Black Robe and Tomahawk
The Life and Travels of Fr Pierre-Jean De Smet, SJ (1801-1873)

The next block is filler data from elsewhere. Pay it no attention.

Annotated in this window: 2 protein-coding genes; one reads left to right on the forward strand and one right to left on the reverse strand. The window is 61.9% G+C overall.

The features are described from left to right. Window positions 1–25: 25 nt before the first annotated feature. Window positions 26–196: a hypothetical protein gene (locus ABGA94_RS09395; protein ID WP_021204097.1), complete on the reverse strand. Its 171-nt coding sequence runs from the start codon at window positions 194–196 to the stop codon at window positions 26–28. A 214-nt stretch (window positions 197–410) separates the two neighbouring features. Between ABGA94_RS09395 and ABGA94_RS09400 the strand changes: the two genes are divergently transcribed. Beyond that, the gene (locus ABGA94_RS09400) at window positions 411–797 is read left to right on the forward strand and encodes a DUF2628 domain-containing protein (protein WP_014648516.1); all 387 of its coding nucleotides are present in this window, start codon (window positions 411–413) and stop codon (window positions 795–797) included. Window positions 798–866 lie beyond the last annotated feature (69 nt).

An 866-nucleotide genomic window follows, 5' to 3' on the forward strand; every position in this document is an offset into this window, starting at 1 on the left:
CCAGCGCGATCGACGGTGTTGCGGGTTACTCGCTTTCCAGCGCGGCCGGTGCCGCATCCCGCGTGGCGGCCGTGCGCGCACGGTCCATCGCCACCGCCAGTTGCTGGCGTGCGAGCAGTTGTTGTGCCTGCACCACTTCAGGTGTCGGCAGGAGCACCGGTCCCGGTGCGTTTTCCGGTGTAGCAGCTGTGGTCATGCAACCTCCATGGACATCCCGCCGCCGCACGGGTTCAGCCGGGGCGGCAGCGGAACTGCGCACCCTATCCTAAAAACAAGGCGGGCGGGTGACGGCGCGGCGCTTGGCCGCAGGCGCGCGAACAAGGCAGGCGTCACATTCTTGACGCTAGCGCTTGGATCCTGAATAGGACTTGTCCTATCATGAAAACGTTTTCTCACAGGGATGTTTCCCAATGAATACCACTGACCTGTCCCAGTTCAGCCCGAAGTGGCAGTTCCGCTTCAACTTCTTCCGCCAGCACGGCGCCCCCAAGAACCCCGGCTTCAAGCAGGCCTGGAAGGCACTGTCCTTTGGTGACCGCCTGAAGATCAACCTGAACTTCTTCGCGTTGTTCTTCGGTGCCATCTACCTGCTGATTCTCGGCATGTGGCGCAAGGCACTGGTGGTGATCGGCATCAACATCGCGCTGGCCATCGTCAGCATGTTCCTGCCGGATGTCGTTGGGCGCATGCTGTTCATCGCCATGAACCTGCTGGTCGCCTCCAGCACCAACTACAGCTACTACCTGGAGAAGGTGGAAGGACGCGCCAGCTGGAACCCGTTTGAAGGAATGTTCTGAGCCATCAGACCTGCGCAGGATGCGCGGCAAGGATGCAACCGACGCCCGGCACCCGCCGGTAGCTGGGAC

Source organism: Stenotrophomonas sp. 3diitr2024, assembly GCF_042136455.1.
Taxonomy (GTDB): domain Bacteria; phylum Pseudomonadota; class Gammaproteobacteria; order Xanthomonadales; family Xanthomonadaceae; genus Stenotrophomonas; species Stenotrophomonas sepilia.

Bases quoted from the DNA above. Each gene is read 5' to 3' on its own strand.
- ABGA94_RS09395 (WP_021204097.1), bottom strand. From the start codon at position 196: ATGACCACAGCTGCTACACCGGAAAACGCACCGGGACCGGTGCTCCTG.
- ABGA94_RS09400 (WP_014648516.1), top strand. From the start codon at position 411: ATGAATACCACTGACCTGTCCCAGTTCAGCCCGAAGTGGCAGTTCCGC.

Fr Pierre-Jean De Smet, SJ is one of the most remarkable among the great missionary figures of the Society of Jesus. Born in Belgium, he emigrated to the United States to enter the Jesuit novitiate and was ordained in Missouri in 1837. He founded St Joseph's Mission at Council Bluffs for the Potawatomies in 1838, and visited the Sioux to arrange a peace between that nation and the Potawatomies, the first of his many peace missions. In 1840 he set out for the territory of the Flatheads in the far Northwest, and established St Mary's Mission on the Bitter Root River in Montana, and three years later on the Williamette River in Oregon he opened the most important of a chain of missions covering the Northwest. In 1846 he made peace between the Blackfeet and the Crows. Fr De Smet repeatedly crossed and recrossed the North American Continent, travelling by paddle steamer, raft, and canoe, dogsled and snowshoe, on horseback and in wagons, and for the greater part on foot. His growing influence among the Native American peoples and their leaders induced the United States Government to solicit his help in its dealings with them, and the rest of his life was devoted to promoting their cause in America and in Europe. Fr De Smet assisted at the great Indian Council of 1851 near Fort Laramie, and in 1886, after entering alone into the Sioux camp of warriors led by Sitting Bull, his enthusiastic reception led to a treaty of peace signed by all the chiefs.
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